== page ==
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Bucs rally late, but win streak snapped on walk-off

Harrison caps four-run surge in ninth with two-run single, Burnett strong

WASHINGTON -- Call a game of baseball a roller coaster of emotions, and you get accused of being stuck in the past or, worse, get branded a hopeless romantic.

Oh, yeah? Well, what to call a ride such as Thursday afternoon's?

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WASHINGTON -- Call a game of baseball a roller coaster of emotions, and you get accused of being stuck in the past or, worse, get branded a hopeless romantic.

Oh, yeah? Well, what to call a ride such as Thursday afternoon's?

View Full Game Coverage

Perhaps the Pirates' highest moment of the entire season -- Josh Harrison's two-strike, two-out, two-run ninth-inning single to dot a four-run rally into a tie -- quickly free-fell into perhaps the lowest -- Bryce Harper's two-out, two-run homer in the bottom of the inning for the Nats' 9-7 victory.

Bryan Morris, the man who threw the 1-1 cut fastball drilled by Harper, knows the season roller coaster will go on.

"I'll bounce back. We'll bounce back," said Morris, who surrendered a one-out single to Kurt Suzuki, who was on first as he faced Harper. "Harper's a good hitter. He beat me. To the biggest part of the field, too."

Harper's two-run liner over the left-center wall for his first career walk-off homer also brought an anticlimactic end to the Pirates' four-game winning streak.

The anticlimax came from the prelude. In the first spin around the roller coaster, the Bucs had almost overcome the Nationals' error-fueled four-run first inning against starter A.J. Burnett -- only to see the Nats open a new four-run lead with three runs in the eighth against the first wave of Pittsburgh relievers.

And here came the Pirates again, this time erasing all of that 7-3 lead in the ninth.

Rafael Soriano, the Washington closer who took over in a non-save situation, opened the door by walking the first two men, pinch-hitter Neil Walker and Starling Marte. Jordy Mercer's double and Russell Martin's single drove in runs to make it 7-5 -- but they sandwiched Andrew McCutchen's strikeout.

So even though lefty Ian Krol, who replaced Soriano, walked the first man he faced, Pedro Alvarez, to load the bases, his strikeout of pinch-hitter Jose Tabata brought the Nats within one out of victory.

They got to within one strike -- but Harrison punched Krol's 2-2 pitch sharply into center to chase home the tying runs and fuel false hope.

"I knew he had to come in with a strike," Harrison said, "and I just tried to put a good swing on it. Just shows we're a team that never quits. There's a lot of fight in us. We know we're not done until the last out."

They never got to that last out this time. Instead, Harper hit one out, the 20-year-old's 36th career homer but the first to end a game.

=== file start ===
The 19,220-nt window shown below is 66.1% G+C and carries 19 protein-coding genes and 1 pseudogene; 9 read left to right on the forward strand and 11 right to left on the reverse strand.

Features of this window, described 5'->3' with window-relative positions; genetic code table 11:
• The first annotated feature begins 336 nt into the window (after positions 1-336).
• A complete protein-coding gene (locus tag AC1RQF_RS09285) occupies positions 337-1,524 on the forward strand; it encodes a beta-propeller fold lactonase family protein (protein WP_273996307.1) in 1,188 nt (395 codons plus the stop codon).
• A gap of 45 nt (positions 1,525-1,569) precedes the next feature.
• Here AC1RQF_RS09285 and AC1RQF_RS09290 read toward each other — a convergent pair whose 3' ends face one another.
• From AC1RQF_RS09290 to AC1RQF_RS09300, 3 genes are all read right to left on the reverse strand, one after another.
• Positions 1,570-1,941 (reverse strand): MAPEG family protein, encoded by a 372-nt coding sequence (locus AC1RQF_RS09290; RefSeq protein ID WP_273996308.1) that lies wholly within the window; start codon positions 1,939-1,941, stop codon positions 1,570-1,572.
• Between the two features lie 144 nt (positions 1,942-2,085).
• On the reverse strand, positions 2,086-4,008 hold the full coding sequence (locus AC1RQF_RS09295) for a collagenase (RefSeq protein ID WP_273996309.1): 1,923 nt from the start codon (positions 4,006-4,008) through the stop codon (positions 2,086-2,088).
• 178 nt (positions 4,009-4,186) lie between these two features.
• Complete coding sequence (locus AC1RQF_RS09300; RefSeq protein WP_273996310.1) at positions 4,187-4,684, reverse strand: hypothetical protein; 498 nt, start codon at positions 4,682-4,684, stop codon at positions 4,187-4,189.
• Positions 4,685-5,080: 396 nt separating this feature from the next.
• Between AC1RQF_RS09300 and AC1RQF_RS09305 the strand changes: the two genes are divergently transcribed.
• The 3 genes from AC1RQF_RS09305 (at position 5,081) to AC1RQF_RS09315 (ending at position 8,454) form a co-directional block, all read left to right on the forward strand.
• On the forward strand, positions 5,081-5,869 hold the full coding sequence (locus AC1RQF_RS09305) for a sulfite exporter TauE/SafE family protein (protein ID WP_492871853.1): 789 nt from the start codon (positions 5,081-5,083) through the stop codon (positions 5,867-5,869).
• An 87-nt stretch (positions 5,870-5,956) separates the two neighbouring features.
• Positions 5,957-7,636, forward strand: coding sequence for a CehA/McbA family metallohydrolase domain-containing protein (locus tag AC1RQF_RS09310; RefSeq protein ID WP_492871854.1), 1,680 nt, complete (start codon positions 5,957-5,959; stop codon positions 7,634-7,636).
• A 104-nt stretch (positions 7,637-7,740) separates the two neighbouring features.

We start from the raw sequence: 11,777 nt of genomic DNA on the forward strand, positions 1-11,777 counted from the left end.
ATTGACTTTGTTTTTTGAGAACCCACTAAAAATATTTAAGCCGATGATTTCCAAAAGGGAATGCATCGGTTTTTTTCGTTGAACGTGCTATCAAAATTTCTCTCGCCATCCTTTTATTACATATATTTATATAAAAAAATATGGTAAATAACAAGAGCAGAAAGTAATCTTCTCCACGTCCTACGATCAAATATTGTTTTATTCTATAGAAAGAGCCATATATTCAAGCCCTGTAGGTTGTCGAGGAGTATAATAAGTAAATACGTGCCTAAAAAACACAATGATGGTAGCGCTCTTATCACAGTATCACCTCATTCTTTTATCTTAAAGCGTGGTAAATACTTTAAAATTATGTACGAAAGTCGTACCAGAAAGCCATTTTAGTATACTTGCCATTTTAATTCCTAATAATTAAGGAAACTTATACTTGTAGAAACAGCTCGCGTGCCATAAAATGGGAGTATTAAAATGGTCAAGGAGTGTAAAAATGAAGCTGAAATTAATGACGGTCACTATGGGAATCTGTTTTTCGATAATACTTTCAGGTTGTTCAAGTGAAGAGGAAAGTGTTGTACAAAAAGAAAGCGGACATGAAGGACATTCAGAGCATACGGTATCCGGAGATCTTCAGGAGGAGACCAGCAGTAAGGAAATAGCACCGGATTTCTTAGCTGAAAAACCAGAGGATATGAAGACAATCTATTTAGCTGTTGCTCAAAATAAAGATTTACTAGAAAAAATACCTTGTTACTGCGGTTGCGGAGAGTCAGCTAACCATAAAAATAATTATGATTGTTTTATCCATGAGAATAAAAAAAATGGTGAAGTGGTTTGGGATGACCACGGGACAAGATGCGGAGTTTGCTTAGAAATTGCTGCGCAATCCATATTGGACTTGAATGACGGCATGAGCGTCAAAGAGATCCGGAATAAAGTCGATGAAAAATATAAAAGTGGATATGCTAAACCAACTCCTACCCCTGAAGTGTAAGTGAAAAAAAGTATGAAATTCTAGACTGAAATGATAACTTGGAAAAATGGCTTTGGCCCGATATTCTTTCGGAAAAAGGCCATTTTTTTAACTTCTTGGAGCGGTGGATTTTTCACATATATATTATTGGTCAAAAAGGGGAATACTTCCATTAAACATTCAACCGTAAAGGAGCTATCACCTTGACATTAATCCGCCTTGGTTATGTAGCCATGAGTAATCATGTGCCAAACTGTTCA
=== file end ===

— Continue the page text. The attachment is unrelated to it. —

"I'm just happy we won. I'm serious," said Harper, who began the game by closing marvelously on Marte's line drive to left-center and lowering into a dive for a spectacular catch. "I could care less about whether it went over the fence or if it was a double off the wall. I don't really remember any of the play. But I'm just very happy that we won the ballgame and very excited we were able to come through."

The Bucs may be starting to feel like Sisyphus-mini. For the fourth time, their upward push of the boulder stopped at 21 games over .500, as it rolled back to 20 (60-40).

Harrison, in a rare outfield start, first brought the Pirates close with a home run off Gio Gonzalez, a two-run shot in the sixth -- the fifth of his career and second off Gonzalez.

"When you have a track record against somebody, even if small, you do kinda go into it with a bit of confidence," Harrison said. "You already knows what he throws, you've seen everything he has, and can take it from there."

Burnett was betrayed by the rough first inning, in which the Pirates erred around the horn. Errors third (Alvarez) to second (Mercer) to first (Gaby Sanchez) resulted in three of the runs being unearned. Such misfortune befell Burnett for the second consecutive start: In Cincinnati on Saturday, he also endured four runs in the first, three unearned.

"Part of baseball, man. Those things happen. Things you can't control," Burnett said. "[My teammates] have to realize it didn't faze me, and it shouldn't faze them, either. We've got a long way to go. My job is to keep making quality pitches, no matter what, and get deep into the game."

Burnett wound up going seven innings, allowing nine hits and a walk while striking out five and getting his ERA below three (2.96) for the first time since late May.

Following his departure, the Nationals struck for three runs in the eighth -- on Steve Lombardozzi's RBI double and Adam LaRoche's two-run triple under right fielder Travis Snider's diving lunge.

Most upsetting for the Pirates early on was their inability to get back into the game, despite repeated opportunities. Only slightly sharper than the Pittsburgh defense, Gonzalez kept opening the door for them.

Remarkably, the Bucs put two men on base in each of the first four innings, and they reaped only one run -- on Burnett's grounder in the fourth, his first RBI of the season. The Pirates were 0-for-8 with men in scoring position in that four-inning stretch.

Despite the late clutch hitting, they wound up 3-for-18 in that department, some unwanted baggage accompanying them to Miami for the final three games of this 10-game trip.

"It's disappointing," Harrison said of Harper and the Nationals having gotten the last word, "but we've got to put it behind us and get ready for tomorrow. Because today doesn't affect tomorrow."

Tom Singer is a reporter for and writes an MLBlog Change for a Nickel. He can also be found on Twitter @Tom_Singer.

Pittsburgh Pirates, A.J. Burnett, Josh Harrison